A bowl of hot tomato soup will leave you cold if it stares back.
Source: Halloween 2004, October 2004
- 2 tablespoons unsalted butter
- 1 onion, finely chopped
- 3 garlic cloves, minced
- 1/2 cup dry white wine
- 2 cans (28 ounces each) crushed tomatoes
- 1 quart homemade or low-sodium store-bought chicken stock
- 3 sprigs oregano or marjoram
- 1/2 cup half-and-half
- Coarse salt and freshly ground pepper
- 6 pitted black Kalamata olives
- 2 sprigs fresh rosemary
- 4 fresh chives, cut into 1-inch pieces
- 1 pound (about 30) bocconcini (bite-size mozzarella balls)
- 1 jar small pimiento-stuffed olives
Melt butter in a large saucepan over medium-low heat. Add onion and garlic, and cook until onion is translucent, about 6 minutes.
Add wine, and cook until most liquid has evaporated, about 1 minute. Add tomatoes, stock, and oregano, and bring to a boil. Reduce heat, and simmer gently until thickened, about 45 minutes.
Using a slotted spoon, remove herbs. Puree soup in small batches until smooth. Return to pan, and slowly pour in half-and-half, stirring constantly. Season with salt and pepper.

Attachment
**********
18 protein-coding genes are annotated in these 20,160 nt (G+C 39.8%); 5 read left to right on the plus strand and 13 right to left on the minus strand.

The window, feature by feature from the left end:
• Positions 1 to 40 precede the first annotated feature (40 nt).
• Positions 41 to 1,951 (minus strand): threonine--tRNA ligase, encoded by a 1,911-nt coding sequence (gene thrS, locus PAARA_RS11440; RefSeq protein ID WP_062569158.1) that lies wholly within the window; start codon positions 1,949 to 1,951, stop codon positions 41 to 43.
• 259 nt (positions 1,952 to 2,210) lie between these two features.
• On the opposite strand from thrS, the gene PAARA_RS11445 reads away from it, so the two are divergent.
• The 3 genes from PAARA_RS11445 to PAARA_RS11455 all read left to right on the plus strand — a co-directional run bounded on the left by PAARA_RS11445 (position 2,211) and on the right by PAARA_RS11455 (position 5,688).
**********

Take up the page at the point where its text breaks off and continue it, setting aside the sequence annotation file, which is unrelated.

Meanwhile, make the bugs: Use a toothpick to pierce each Kalamata olive 4 times (all the way through to other side). Insert a rosemary leaf into each hole to make eight legs. Insert two pieces of chive into the small hole at the end of the olive to make antennae.
Make the eyeballs: Using a small melon baller, scoop out a hole from each bocconcini. Have each pimiento-stuffed olive crosswise. Place a half, cut side out, in the hole in each bocconcini to make eyeballs.
Ladle hot soup into shallow bowls. Float 4 or 5 eyeballs in soup, and place a bug on rim of each bowl.